The common thread amongst all of these product providers appears to be that they base their value on just one figure, the annual investment return for their MySuper Default.
Alternatively, they promote themselves in a feel good way, as a provider who cares about you. Both options are inadequate for employers looking to deliver real value through a corporate super fund product.
The focus on product is at the detriment of service delivery, which is often delivered on a one-size-fits all basis rather than at an individual account level.
The Impact of Increasing Regulation
Since the introduction of super, the size of Australia’s super assets has grown at an impressive pace and so the government has continually introduced more and more regulations over the years, which has steadily increased the complexity of the regulatory framework around corporate super funds over the decades. In fact, there is some re-regulation underway now as a consequence of the fairly recent Royal Commission.
Given the volume of the regulation changes and license regimes introduced over two decades, it appears that very few of the problems have ever been fixed by each round of regulation. If past regulation has proved ineffective, it can also be argued that the underlying problem has never actually been identified and therefore more re-regulation will be necessary.
As a consequence, re-regulation has not impacted on corporate super service model design and has not improved on the lack of individual service value being delivered.
The Default Service Model
Current and past re-regulation has actually reduced the level of competition in the super market. It is important for every industry to attract new market entrants as it helps to create the market forces that ensure competitive pricing and higher quality service delivery.
However based upon current industry trends for super, all product providers have very similar service models with only superficial differences.
Corporate super as an offering is on the decline, and there is less and less competition around super services each year. The current and single default service model for corporate funds is based upon poorly explained claims around cost and investment return on MySuper investment defaults. Individual strategies and informed use of super products can significantly improve super as a wealth creation exercise but there is currently little market pressure on super products to develop an improved service standard and to engage employees in their super’s performance.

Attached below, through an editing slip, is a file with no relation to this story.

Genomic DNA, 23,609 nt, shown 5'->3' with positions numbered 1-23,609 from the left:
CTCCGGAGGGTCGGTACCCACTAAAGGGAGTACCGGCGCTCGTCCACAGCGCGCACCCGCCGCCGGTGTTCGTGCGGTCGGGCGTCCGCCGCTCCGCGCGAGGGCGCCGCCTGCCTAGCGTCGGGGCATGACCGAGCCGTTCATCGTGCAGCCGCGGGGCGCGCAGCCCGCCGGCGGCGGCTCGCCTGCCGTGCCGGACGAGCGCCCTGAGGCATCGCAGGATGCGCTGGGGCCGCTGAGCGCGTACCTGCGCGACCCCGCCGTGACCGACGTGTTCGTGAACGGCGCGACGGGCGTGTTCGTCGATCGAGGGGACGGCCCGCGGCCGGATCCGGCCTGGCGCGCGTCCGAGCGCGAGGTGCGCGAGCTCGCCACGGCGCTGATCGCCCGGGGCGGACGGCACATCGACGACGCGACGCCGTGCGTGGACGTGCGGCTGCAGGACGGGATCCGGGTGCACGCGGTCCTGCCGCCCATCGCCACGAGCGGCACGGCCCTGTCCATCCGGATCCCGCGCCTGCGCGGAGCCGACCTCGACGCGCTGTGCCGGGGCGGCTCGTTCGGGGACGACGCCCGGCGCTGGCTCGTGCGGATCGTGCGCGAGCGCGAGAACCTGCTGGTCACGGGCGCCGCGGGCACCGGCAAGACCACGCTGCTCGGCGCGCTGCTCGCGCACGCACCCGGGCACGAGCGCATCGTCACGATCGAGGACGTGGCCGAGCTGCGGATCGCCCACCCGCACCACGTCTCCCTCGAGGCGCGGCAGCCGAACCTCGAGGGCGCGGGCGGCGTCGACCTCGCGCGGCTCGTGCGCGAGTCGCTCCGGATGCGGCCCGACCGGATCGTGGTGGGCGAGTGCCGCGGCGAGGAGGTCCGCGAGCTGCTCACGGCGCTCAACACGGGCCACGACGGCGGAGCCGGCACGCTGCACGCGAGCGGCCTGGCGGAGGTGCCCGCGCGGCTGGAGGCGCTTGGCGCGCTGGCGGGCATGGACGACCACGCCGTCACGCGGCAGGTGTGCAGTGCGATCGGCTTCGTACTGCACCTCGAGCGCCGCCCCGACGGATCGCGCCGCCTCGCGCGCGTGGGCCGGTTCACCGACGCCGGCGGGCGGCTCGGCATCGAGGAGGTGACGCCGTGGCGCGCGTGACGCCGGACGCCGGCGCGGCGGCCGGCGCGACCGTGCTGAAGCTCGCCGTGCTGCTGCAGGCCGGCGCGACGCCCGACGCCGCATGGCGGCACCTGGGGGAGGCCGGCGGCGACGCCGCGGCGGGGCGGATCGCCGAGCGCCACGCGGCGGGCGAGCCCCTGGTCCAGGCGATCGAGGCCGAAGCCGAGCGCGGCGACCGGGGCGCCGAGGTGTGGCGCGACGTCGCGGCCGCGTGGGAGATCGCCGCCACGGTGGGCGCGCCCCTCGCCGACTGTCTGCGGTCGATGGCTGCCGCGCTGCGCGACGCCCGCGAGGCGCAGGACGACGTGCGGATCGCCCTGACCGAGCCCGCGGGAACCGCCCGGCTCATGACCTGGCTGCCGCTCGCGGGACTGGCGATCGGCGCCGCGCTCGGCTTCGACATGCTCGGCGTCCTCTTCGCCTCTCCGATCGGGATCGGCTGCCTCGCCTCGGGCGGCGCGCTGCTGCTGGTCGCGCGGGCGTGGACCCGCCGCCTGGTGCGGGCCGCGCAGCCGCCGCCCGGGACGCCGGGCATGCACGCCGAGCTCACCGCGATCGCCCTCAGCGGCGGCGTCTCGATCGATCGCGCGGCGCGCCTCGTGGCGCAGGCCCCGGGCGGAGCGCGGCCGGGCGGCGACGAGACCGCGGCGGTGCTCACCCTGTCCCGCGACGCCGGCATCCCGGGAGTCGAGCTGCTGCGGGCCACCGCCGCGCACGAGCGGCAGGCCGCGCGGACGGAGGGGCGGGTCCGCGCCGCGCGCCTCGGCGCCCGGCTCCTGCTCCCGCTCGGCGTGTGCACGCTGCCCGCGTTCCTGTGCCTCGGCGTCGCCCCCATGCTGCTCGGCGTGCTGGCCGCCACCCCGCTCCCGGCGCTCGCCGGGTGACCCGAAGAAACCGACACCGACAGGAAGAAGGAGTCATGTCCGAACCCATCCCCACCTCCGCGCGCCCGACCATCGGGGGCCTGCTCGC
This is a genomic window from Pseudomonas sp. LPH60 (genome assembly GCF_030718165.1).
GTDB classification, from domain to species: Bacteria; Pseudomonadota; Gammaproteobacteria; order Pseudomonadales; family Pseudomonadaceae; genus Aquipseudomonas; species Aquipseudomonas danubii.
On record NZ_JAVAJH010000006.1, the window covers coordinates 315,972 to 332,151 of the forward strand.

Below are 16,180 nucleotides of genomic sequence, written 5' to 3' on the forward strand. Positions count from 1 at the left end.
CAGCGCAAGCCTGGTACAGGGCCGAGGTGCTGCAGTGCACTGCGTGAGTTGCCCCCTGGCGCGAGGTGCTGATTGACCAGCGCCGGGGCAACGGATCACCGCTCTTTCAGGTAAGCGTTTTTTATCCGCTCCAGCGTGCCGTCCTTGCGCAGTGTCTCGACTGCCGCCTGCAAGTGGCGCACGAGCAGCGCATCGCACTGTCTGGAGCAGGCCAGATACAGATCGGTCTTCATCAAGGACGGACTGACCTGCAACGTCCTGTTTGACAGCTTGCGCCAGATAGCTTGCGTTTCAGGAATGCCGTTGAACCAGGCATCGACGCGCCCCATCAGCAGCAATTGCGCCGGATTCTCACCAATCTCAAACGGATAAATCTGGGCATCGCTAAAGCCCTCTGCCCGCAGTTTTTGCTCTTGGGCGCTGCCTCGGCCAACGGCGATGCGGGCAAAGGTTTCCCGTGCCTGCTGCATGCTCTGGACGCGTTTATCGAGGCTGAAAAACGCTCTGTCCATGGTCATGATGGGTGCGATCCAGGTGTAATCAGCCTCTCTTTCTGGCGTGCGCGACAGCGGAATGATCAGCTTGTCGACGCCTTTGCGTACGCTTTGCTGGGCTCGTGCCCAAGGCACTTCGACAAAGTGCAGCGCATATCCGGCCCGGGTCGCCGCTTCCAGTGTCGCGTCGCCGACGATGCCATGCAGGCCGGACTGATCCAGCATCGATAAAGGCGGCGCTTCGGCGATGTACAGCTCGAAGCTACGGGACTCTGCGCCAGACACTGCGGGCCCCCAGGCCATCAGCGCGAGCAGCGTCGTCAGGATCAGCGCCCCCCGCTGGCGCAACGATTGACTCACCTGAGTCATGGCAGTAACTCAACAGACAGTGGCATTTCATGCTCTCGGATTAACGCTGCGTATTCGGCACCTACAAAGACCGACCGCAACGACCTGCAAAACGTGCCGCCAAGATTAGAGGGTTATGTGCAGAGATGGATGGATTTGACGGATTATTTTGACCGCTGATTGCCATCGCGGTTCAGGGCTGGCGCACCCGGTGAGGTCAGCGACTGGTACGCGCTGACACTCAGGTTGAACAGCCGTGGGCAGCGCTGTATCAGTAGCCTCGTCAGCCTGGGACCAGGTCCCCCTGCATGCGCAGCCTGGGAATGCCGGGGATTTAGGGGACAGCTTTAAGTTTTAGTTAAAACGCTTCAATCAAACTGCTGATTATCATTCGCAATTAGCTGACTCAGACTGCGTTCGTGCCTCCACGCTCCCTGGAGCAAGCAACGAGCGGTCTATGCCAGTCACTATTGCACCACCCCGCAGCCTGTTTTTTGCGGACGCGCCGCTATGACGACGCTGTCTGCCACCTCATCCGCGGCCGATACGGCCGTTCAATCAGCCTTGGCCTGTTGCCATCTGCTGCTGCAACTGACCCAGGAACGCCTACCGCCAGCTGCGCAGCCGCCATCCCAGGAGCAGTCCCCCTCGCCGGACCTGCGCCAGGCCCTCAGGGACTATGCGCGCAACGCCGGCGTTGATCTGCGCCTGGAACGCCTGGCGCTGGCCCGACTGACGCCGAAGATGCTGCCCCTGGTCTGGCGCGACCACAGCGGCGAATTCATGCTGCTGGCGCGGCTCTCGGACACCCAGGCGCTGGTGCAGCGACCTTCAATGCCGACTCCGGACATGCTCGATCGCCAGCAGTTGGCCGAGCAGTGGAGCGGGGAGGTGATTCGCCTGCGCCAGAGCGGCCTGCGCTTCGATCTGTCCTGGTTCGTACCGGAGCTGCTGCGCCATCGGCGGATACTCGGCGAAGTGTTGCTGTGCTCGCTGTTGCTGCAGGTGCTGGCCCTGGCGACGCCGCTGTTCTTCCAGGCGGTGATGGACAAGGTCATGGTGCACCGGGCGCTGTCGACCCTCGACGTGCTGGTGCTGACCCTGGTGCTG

The Subtle Differences
The differences in service model for corporate super are not often explained:
- Corporate super is often tendered to market with costs and can be more competitive as a result
- Corporate super provides insurance cover at group rates without underwriting
- Some MySuper defaults are subject to market valuation while others have a higher proportion of direct or illiquid assets, all of which are not subject to market valuation
- Assets subject to market valuation are re-valued on a daily basis while direct or illiquid asset are subject to periodic revaluation and therefore asset values might lag the market
- Some products have life cycles or life stages as their MySuper Default, and others don’t
- Some products have a good investment options and others don’t, a factor that gives you the option to take more control of your investment strategy
- Some products only provide a general service to their product population, some tailor to their plan population, and none set out to fully service their clients at individual level
Each employee’s super is their personal asset and each employee has different personal circumstances. Products need to have the capability to know their individual client and therefore provide them with personally tailored advice – all the individual wants to know is that their chosen investment strategy is either outperforming the product’s MySuper Default, or alternatively they are protecting their asset if they are risk averse.
In spite of advances in technology and given discussions with various product providers, this requirement for the delivery of personal scaled advice at individual account level does not appear to be a priority for product providers.
Any ambition to service every employee in a corporate plan must be termed active servicing as distinct from the existing broad general servicing undertaken by most products. In examining active servicing as a proposition, a number of product providers were asked recently if they have a definition of the perfectly serviced account and all found this to be a new concept.
Employers should demand a higher standard from traditional corporate super fund providers and ask them to consider a new definition of service.
It would appear that normal market forces do not apply and the question needs to be asked “Why not”?
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